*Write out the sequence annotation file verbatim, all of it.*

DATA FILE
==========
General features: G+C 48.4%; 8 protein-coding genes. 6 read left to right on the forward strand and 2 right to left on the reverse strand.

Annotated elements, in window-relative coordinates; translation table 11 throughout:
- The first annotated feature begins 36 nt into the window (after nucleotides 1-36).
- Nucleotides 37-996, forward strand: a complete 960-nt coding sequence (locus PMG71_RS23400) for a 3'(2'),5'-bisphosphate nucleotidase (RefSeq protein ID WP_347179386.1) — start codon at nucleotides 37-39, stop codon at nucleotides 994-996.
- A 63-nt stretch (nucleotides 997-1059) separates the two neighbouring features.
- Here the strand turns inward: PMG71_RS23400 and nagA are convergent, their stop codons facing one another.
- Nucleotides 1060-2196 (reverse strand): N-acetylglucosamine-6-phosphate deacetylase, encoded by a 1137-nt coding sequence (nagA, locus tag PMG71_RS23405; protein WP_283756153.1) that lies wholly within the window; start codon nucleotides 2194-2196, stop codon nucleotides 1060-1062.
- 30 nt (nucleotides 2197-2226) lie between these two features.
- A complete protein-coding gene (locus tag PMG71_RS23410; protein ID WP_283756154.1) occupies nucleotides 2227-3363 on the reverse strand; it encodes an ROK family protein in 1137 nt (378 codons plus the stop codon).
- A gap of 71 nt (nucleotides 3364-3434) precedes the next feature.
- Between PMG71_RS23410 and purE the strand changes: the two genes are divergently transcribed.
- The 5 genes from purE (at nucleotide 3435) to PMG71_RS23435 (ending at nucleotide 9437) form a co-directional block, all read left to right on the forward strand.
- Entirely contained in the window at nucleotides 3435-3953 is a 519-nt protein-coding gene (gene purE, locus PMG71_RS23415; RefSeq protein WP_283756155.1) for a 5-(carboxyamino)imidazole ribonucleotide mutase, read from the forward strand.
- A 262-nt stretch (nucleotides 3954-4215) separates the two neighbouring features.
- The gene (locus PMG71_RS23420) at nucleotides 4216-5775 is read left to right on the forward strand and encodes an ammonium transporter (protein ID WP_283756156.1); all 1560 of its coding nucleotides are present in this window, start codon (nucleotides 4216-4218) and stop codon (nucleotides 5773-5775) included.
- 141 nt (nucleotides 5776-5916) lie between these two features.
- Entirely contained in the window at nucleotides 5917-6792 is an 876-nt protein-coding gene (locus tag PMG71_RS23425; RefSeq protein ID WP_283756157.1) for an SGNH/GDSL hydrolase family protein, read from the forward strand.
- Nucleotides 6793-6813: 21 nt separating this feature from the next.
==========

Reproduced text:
General features: G+C 48.4%; 8 protein-coding genes. 6 read left to right on the forward strand and 2 right to left on the reverse strand.

Annotated elements, in window-relative coordinates; translation table 11 throughout:
- The first annotated feature begins 36 nt into the window (after nucleotides 1-36).
- Nucleotides 37-996, forward strand: a complete 960-nt coding sequence (locus PMG71_RS23400) for a 3'(2'),5'-bisphosphate nucleotidase (RefSeq protein ID WP_347179386.1) — start codon at nucleotides 37-39, stop codon at nucleotides 994-996.
- A 63-nt stretch (nucleotides 997-1059) separates the two neighbouring features.
- Here the strand turns inward: PMG71_RS23400 and nagA are convergent, their stop codons facing one another.
- Nucleotides 1060-2196 (reverse strand): N-acetylglucosamine-6-phosphate deacetylase, encoded by a 1137-nt coding sequence (nagA, locus tag PMG71_RS23405; protein WP_283756153.1) that lies wholly within the window; start codon nucleotides 2194-2196, stop codon nucleotides 1060-1062.
- 30 nt (nucleotides 2197-2226) lie between these two features.
- A complete protein-coding gene (locus tag PMG71_RS23410; protein ID WP_283756154.1) occupies nucleotides 2227-3363 on the reverse strand; it encodes an ROK family protein in 1137 nt (378 codons plus the stop codon).
- A gap of 71 nt (nucleotides 3364-3434) precedes the next feature.
- Between PMG71_RS23410 and purE the strand changes: the two genes are divergently transcribed.
- The 5 genes from purE (at nucleotide 3435) to PMG71_RS23435 (ending at nucleotide 9437) form a co-directional block, all read left to right on the forward strand.
- Entirely contained in the window at nucleotides 3435-3953 is a 519-nt protein-coding gene (gene purE, locus PMG71_RS23415; RefSeq protein WP_283756155.1) for a 5-(carboxyamino)imidazole ribonucleotide mutase, read from the forward strand.
- A 262-nt stretch (nucleotides 3954-4215) separates the two neighbouring features.
- The gene (locus PMG71_RS23420) at nucleotides 4216-5775 is read left to right on the forward strand and encodes an ammonium transporter (protein ID WP_283756156.1); all 1560 of its coding nucleotides are present in this window, start codon (nucleotides 4216-4218) and stop codon (nucleotides 5773-5775) included.
- 141 nt (nucleotides 5776-5916) lie between these two features.
- Entirely contained in the window at nucleotides 5917-6792 is an 876-nt protein-coding gene (locus tag PMG71_RS23425; RefSeq protein ID WP_283756157.1) for an SGNH/GDSL hydrolase family protein, read from the forward strand.
- Nucleotides 6793-6813: 21 nt separating this feature from the next.